Gov. Jerry Brown signed a bill this week that could dramatically shift higher education in California — a bill that will allow up to 15 community colleges to offer bachelor’s degrees in the vocational fields, writes Alexei Koseff of The Sacramento Bee. Twenty-one other states have community college baccalaureates, but California’s two-year colleges have granted only two-year associate degrees, as was established in the 50- year-old Master Plan for Higher Education. Senate Bill 850 will allow community colleges to experiment with the four-year degrees program, and begin the pilot program beginning no later than the 2017-2018 academic year and end in 2024.
Instead of expanding existing programs at community colleges, Sen. Marty Block (D-San Diego), author of the bill, says that SB 850 boosts the focus on job training and makes the state’s higher education system more accessible and affordable.
At the same time, the governor rejected extra funding for the state’s financially strapped state university systems, writes Sharon Bernstein of Reuters. The extra funding amounted to $100 million for the two systems. The money was to be used to improve the schools’ aging infrastructure and was a part of a deal with the legislature, but only if tax revenues came in above what was expected. The legislature appropriated the money anyway, much to the governor’s chagrin. Gov. Brown said that was a foolhardy decision when there are unanticipated costs like the state’s wildfires.
Some community college officials made supportive comments, according to KCRA-TV.
“I think it’s a significant change in California higher education and certainly one for the better,” said California Community Colleges Chancellor Brice Harris.
“The more knowledge that you have in any field, the better pay that you can get,” said David Statham, a welding student at Yuba College, in Marysville.
Yuba College officials say they are considering a bachelor’s program in either agricultural manufacturing or automotive technology. Harris added that the community colleges which will offer four-year programs will be determined by the Community Colleges board of governors. The law does not allow them to create programs that already exist at University of California or California State University campuses. Harris said it will be possible to complete a bachelor’s degree in one of these new programs for a little more than $10,000.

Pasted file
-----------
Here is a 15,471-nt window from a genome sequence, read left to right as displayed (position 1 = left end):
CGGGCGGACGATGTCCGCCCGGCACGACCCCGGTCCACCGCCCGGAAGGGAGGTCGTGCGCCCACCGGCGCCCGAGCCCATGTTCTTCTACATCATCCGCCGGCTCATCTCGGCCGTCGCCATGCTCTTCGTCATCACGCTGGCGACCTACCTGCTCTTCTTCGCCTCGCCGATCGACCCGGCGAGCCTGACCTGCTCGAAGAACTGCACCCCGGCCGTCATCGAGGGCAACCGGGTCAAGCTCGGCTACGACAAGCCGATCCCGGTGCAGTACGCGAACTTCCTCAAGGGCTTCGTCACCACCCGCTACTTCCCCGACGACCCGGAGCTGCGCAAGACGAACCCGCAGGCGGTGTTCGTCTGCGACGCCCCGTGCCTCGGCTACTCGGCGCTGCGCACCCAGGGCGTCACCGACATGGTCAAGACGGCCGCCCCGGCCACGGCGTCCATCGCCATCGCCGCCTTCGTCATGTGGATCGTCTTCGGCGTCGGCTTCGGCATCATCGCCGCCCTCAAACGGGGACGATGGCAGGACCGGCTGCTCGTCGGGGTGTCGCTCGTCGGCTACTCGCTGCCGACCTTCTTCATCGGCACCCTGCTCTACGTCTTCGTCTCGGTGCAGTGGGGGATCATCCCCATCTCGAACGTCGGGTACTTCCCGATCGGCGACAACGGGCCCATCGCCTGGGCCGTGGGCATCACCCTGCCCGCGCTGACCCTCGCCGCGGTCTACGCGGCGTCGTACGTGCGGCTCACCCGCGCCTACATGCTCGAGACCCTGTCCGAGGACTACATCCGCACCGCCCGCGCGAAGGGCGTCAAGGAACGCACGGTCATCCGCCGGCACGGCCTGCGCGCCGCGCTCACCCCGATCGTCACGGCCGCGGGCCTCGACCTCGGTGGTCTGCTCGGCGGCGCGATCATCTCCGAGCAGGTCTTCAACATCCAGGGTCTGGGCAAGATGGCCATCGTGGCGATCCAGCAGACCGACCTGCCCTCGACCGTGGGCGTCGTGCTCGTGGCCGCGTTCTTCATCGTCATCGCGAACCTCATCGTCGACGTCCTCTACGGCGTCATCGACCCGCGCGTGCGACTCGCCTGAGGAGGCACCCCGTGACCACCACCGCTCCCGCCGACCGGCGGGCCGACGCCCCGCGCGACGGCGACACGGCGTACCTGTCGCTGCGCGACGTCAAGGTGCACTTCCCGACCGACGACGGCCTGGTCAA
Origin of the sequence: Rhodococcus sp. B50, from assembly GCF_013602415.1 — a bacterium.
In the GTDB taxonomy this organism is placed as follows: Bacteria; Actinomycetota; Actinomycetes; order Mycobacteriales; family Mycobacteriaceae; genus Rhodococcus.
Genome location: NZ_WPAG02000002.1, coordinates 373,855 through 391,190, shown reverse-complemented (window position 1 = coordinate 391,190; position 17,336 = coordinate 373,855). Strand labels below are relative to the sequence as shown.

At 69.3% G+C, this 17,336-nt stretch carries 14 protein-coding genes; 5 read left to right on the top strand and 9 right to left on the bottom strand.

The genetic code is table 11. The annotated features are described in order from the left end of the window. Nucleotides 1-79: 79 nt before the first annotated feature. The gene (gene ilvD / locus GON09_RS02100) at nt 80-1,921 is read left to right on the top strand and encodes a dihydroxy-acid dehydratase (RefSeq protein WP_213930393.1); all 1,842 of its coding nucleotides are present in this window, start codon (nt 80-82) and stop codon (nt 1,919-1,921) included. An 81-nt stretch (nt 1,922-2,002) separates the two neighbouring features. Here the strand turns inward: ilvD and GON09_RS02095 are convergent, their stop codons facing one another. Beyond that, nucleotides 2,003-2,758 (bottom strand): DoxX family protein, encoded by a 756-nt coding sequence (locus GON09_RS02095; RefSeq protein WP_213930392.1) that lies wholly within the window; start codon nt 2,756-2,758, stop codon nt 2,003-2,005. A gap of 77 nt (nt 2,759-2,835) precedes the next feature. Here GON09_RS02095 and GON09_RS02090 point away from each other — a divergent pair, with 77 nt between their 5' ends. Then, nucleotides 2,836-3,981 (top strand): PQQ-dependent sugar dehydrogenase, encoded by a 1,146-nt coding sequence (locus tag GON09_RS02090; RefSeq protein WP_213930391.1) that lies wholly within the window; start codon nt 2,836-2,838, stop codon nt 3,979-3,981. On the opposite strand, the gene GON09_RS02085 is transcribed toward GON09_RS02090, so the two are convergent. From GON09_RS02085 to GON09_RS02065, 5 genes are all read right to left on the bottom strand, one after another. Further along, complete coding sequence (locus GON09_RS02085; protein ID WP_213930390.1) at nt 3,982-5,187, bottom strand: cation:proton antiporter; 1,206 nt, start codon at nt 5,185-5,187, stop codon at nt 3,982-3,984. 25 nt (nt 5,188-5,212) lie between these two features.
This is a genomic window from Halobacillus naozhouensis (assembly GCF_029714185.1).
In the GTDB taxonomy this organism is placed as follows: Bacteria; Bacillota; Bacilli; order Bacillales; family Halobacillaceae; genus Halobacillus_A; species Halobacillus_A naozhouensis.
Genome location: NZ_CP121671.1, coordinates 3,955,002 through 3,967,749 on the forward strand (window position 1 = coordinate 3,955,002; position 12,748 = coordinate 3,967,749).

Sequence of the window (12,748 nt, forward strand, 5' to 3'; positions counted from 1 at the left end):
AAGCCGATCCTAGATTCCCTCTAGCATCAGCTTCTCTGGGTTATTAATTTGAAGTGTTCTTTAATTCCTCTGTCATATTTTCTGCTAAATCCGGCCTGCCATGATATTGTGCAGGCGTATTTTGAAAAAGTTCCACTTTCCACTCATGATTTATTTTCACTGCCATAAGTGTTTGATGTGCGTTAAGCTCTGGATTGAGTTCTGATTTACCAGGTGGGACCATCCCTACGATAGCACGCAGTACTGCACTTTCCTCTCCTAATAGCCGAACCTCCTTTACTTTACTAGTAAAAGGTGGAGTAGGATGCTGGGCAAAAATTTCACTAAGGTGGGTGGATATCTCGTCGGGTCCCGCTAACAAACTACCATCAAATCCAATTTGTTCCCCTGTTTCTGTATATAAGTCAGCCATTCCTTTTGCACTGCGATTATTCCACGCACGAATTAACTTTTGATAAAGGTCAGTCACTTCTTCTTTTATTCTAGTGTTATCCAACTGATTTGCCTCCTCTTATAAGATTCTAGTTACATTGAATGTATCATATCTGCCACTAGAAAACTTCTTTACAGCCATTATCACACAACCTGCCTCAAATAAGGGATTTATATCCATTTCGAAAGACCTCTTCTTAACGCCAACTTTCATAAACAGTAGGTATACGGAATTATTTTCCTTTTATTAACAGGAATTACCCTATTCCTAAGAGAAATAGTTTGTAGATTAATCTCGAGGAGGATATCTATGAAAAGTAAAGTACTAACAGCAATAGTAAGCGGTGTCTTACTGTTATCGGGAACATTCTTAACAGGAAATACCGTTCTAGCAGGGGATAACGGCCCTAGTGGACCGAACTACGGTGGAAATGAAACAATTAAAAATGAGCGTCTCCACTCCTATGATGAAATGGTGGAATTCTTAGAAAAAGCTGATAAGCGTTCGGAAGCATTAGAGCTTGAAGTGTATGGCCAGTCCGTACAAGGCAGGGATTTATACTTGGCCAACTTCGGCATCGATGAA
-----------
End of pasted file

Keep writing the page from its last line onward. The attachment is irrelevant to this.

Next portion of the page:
This plan has broad support, with dozens of colleges hoping they will be added to the roster, according to Nannette Asimov of SFGate. Skyline College would like to offer a B.A. in respiratory therapy; Cañada College would like to offer radiologic technology or medical imaging; and the College of San Mateo could cover a bachelor’s degree in dental hygiene.
“Employers in California seek candidates with advanced credentials, and many struggle to fill positions in some of the fields that will be covered under the new program,” said Brice Harris, chancellor of California community colleges, who credited the new law with expanding access to higher education without competing with CSU or UC.
Under the program, class credit costs would be $84 a credit for upper-division courses and the regular price of $46 a credit for lower-division classes. The 15 chosen colleges will be judged by the state chancellor’s office, along with a consultation with UC and CSU. Each chosen college will be allowed only one program, and the program will have to be approved by the Accrediting Commission for Community and Junior Colleges.